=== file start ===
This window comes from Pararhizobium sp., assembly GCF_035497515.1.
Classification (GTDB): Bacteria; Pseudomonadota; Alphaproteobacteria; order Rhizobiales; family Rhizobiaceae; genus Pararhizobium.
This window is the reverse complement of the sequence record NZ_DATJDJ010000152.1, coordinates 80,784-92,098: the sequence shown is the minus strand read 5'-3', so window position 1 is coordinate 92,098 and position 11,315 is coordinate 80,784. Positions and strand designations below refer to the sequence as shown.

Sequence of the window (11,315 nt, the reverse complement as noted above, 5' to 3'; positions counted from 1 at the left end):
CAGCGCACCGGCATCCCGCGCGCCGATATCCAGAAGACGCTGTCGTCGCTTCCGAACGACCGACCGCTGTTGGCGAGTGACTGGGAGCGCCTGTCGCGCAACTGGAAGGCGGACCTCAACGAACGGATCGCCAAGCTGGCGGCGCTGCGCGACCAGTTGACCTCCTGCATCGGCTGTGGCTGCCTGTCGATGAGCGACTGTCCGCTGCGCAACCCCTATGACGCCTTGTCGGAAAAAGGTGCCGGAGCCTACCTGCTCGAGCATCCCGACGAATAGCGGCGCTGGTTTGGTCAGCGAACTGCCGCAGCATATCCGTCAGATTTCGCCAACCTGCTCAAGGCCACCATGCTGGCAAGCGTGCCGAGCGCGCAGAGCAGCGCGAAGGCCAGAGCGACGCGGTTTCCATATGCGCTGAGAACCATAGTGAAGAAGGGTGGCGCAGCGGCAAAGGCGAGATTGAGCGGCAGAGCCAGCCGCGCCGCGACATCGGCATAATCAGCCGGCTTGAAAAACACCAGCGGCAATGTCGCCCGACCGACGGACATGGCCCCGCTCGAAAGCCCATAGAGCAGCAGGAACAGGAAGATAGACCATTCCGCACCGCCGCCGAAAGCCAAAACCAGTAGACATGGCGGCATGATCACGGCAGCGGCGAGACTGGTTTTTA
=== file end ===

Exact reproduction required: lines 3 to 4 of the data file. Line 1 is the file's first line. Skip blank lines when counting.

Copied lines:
This window is the reverse complement of the sequence record NZ_DATJDJ010000152.1, coordinates 80,784-92,098: the sequence shown is the minus strand read 5'-3', so window position 1 is coordinate 92,098 and position 11,315 is coordinate 80,784. Positions and strand designations below refer to the sequence as shown.

Sequence of the window (11,315 nt, the reverse complement as noted above, 5' to 3'; positions counted from 1 at the left end):